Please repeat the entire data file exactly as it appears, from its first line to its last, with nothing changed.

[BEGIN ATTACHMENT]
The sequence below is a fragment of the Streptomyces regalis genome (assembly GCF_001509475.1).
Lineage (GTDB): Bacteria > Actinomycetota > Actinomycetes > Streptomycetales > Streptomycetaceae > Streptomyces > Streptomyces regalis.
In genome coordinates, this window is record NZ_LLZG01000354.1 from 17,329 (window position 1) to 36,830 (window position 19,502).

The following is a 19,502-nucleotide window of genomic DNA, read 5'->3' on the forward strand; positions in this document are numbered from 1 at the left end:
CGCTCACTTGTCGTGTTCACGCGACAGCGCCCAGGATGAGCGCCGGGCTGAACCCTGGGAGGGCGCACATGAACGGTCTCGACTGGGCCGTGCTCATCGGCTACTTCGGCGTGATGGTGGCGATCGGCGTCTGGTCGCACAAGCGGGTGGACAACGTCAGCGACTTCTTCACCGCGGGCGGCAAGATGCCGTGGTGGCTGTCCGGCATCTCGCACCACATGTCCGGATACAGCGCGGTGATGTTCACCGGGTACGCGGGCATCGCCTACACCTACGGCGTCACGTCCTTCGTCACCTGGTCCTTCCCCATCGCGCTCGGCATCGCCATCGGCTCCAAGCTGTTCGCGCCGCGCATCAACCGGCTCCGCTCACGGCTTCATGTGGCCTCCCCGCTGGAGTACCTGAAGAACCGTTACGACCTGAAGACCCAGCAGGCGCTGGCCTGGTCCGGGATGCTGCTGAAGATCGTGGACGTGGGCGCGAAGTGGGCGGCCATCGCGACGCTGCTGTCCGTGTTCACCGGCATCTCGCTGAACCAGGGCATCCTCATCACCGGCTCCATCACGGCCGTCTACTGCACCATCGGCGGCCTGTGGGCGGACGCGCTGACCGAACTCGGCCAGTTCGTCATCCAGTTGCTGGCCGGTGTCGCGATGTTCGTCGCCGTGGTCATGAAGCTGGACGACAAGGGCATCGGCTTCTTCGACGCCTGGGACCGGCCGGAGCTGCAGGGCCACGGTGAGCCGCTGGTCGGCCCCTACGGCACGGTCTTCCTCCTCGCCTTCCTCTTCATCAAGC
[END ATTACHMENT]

The sequence below is a fragment of the Streptomyces regalis genome (assembly GCF_001509475.1).
Lineage (GTDB): Bacteria > Actinomycetota > Actinomycetes > Streptomycetales > Streptomycetaceae > Streptomyces > Streptomyces regalis.
In genome coordinates, this window is record NZ_LLZG01000354.1 from 17,329 (window position 1) to 36,830 (window position 19,502).

The following is a 19,502-nucleotide window of genomic DNA, read 5'->3' on the forward strand; positions in this document are numbered from 1 at the left end:
CGCTCACTTGTCGTGTTCACGCGACAGCGCCCAGGATGAGCGCCGGGCTGAACCCTGGGAGGGCGCACATGAACGGTCTCGACTGGGCCGTGCTCATCGGCTACTTCGGCGTGATGGTGGCGATCGGCGTCTGGTCGCACAAGCGGGTGGACAACGTCAGCGACTTCTTCACCGCGGGCGGCAAGATGCCGTGGTGGCTGTCCGGCATCTCGCACCACATGTCCGGATACAGCGCGGTGATGTTCACCGGGTACGCGGGCATCGCCTACACCTACGGCGTCACGTCCTTCGTCACCTGGTCCTTCCCCATCGCGCTCGGCATCGCCATCGGCTCCAAGCTGTTCGCGCCGCGCATCAACCGGCTCCGCTCACGGCTTCATGTGGCCTCCCCGCTGGAGTACCTGAAGAACCGTTACGACCTGAAGACCCAGCAGGCGCTGGCCTGGTCCGGGATGCTGCTGAAGATCGTGGACGTGGGCGCGAAGTGGGCGGCCATCGCGACGCTGCTGTCCGTGTTCACCGGCATCTCGCTGAACCAGGGCATCCTCATCACCGGCTCCATCACGGCCGTCTACTGCACCATCGGCGGCCTGTGGGCGGACGCGCTGACCGAACTCGGCCAGTTCGTCATCCAGTTGCTGGCCGGTGTCGCGATGTTCGTCGCCGTGGTCATGAAGCTGGACGACAAGGGCATCGGCTTCTTCGACGCCTGGGACCGGCCGGAGCTGCAGGGCCACGGTGAGCCGCTGGTCGGCCCCTACGGCACGGTCTTCCTCCTCGCCTTCCTCTTCATCAAGC